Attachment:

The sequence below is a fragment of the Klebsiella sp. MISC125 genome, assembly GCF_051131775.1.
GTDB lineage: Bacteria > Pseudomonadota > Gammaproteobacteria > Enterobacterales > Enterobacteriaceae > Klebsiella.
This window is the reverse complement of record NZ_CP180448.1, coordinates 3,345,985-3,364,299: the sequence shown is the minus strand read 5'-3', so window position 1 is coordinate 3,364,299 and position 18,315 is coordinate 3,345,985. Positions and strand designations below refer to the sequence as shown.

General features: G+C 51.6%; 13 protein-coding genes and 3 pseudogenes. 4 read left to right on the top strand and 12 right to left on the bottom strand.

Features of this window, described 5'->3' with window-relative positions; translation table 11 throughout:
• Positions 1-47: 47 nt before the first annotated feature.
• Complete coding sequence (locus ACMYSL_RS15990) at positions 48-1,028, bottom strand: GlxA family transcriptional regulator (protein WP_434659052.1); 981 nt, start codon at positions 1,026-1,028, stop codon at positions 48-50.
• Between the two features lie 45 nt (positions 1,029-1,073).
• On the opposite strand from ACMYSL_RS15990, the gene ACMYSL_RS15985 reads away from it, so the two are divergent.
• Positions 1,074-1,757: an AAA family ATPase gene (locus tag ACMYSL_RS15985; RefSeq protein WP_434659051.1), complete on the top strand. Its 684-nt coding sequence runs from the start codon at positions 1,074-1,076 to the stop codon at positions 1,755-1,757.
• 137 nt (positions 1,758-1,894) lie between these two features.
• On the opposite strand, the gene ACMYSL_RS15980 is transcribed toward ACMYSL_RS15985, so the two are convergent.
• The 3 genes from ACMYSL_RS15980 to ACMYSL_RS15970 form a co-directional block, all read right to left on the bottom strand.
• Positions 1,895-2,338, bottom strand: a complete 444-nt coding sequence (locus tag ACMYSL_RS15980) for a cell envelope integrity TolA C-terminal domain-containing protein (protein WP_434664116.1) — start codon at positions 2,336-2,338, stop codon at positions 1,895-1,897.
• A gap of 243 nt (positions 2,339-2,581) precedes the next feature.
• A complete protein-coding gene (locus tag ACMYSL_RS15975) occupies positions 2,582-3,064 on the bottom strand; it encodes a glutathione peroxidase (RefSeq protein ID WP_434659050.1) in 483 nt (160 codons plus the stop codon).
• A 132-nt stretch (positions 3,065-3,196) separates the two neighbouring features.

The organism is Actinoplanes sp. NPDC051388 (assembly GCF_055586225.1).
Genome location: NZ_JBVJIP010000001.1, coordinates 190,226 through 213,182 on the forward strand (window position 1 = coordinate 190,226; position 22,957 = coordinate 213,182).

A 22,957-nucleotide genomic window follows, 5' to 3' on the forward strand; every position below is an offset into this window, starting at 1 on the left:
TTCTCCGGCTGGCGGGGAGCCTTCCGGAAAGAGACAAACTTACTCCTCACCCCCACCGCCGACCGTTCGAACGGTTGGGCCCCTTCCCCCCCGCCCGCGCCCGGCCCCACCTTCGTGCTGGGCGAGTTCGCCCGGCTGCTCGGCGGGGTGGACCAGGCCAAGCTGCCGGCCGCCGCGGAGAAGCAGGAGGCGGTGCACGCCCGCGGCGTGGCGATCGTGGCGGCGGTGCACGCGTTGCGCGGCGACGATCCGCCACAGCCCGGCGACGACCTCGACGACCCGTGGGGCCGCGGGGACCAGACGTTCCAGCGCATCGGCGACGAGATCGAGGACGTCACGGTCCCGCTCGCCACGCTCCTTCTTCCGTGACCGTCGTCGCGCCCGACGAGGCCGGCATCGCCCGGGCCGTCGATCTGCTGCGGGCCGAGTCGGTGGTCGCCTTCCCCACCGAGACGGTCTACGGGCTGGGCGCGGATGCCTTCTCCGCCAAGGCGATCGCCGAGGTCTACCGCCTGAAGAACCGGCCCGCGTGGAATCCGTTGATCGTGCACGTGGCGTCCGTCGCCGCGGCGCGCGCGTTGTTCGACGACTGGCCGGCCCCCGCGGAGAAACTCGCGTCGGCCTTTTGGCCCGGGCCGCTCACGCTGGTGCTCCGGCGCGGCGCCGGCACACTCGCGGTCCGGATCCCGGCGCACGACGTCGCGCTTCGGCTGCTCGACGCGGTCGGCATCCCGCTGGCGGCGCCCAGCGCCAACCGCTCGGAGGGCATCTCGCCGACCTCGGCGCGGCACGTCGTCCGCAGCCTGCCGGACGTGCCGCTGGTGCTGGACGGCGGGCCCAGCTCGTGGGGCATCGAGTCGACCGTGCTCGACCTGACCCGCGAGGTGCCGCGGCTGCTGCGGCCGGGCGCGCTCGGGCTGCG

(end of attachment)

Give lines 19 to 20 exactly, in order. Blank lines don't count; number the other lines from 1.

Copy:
Genome location: NZ_JBVJIP010000001.1, coordinates 190,226 through 213,182 on the forward strand (window position 1 = coordinate 190,226; position 22,957 = coordinate 213,182).

A 22,957-nucleotide genomic window follows, 5' to 3' on the forward strand; every position below is an offset into this window, starting at 1 on the left: